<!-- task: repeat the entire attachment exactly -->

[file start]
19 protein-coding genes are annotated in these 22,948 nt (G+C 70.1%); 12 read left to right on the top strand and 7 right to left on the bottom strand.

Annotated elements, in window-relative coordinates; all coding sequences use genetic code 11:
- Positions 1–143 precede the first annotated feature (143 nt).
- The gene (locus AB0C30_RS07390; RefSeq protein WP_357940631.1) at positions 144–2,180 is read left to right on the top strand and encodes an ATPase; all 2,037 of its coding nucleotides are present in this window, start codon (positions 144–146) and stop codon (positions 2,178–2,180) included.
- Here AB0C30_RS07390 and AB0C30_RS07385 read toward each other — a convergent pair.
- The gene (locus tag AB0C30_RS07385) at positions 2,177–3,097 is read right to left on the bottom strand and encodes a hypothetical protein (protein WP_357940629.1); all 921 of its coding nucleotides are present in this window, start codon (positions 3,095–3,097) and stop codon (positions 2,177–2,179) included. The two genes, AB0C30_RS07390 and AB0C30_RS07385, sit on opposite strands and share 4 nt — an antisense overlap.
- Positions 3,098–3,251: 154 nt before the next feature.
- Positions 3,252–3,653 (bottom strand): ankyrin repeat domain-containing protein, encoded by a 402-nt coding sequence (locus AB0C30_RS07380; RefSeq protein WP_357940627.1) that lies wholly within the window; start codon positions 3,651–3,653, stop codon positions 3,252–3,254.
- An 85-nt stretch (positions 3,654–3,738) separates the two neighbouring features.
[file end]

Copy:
19 protein-coding genes are annotated in these 22,948 nt (G+C 70.1%); 12 read left to right on the top strand and 7 right to left on the bottom strand.

Annotated elements, in window-relative coordinates; all coding sequences use genetic code 11:
- Positions 1–143 precede the first annotated feature (143 nt).
- The gene (locus AB0C30_RS07390; RefSeq protein WP_357940631.1) at positions 144–2,180 is read left to right on the top strand and encodes an ATPase; all 2,037 of its coding nucleotides are present in this window, start codon (positions 144–146) and stop codon (positions 2,178–2,180) included.
- Here AB0C30_RS07390 and AB0C30_RS07385 read toward each other — a convergent pair.
- The gene (locus tag AB0C30_RS07385) at positions 2,177–3,097 is read right to left on the bottom strand and encodes a hypothetical protein (protein WP_357940629.1); all 921 of its coding nucleotides are present in this window, start codon (positions 3,095–3,097) and stop codon (positions 2,177–2,179) included. The two genes, AB0C30_RS07390 and AB0C30_RS07385, sit on opposite strands and share 4 nt — an antisense overlap.
- Positions 3,098–3,251: 154 nt before the next feature.
- Positions 3,252–3,653 (bottom strand): ankyrin repeat domain-containing protein, encoded by a 402-nt coding sequence (locus AB0C30_RS07380; RefSeq protein WP_357940627.1) that lies wholly within the window; start codon positions 3,651–3,653, stop codon positions 3,252–3,254.
- An 85-nt stretch (positions 3,654–3,738) separates the two neighbouring features.